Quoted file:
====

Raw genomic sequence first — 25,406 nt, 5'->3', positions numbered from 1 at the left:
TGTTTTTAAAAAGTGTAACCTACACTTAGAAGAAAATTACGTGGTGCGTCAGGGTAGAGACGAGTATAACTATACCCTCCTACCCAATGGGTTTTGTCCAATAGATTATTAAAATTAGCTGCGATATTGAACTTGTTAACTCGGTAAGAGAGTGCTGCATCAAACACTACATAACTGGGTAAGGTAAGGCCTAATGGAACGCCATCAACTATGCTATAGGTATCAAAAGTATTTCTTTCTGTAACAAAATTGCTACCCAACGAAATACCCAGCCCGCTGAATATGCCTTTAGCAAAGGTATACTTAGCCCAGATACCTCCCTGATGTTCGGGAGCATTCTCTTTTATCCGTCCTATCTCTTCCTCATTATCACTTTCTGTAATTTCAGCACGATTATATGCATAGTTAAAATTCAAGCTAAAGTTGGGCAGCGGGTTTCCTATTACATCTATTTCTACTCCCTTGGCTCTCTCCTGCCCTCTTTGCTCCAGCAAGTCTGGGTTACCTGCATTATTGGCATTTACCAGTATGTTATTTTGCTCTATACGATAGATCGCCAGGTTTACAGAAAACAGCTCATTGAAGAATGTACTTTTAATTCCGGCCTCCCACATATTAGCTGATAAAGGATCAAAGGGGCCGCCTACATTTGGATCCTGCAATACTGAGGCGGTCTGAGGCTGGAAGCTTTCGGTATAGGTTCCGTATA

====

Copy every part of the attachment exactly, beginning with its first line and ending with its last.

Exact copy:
Raw genomic sequence first — 25,406 nt, 5'->3', positions numbered from 1 at the left:
TGTTTTTAAAAAGTGTAACCTACACTTAGAAGAAAATTACGTGGTGCGTCAGGGTAGAGACGAGTATAACTATACCCTCCTACCCAATGGGTTTTGTCCAATAGATTATTAAAATTAGCTGCGATATTGAACTTGTTAACTCGGTAAGAGAGTGCTGCATCAAACACTACATAACTGGGTAAGGTAAGGCCTAATGGAACGCCATCAACTATGCTATAGGTATCAAAAGTATTTCTTTCTGTAACAAAATTGCTACCCAACGAAATACCCAGCCCGCTGAATATGCCTTTAGCAAAGGTATACTTAGCCCAGATACCTCCCTGATGTTCGGGAGCATTCTCTTTTATCCGTCCTATCTCTTCCTCATTATCACTTTCTGTAATTTCAGCACGATTATATGCATAGTTAAAATTCAAGCTAAAGTTGGGCAGCGGGTTTCCTATTACATCTATTTCTACTCCCTTGGCTCTCTCCTGCCCTCTTTGCTCCAGCAAGTCTGGGTTACCTGCATTATTGGCATTTACCAGTATGTTATTTTGCTCTATACGATAGATCGCCAGGTTTACAGAAAACAGCTCATTGAAGAATGTACTTTTAATTCCGGCCTCCCACATATTAGCTGATAAAGGATCAAAGGGGCCGCCTACATTTGGATCCTGCAATACTGAGGCGGTCTGAGGCTGGAAGCTTTCGGTATAGGTTCCGTATA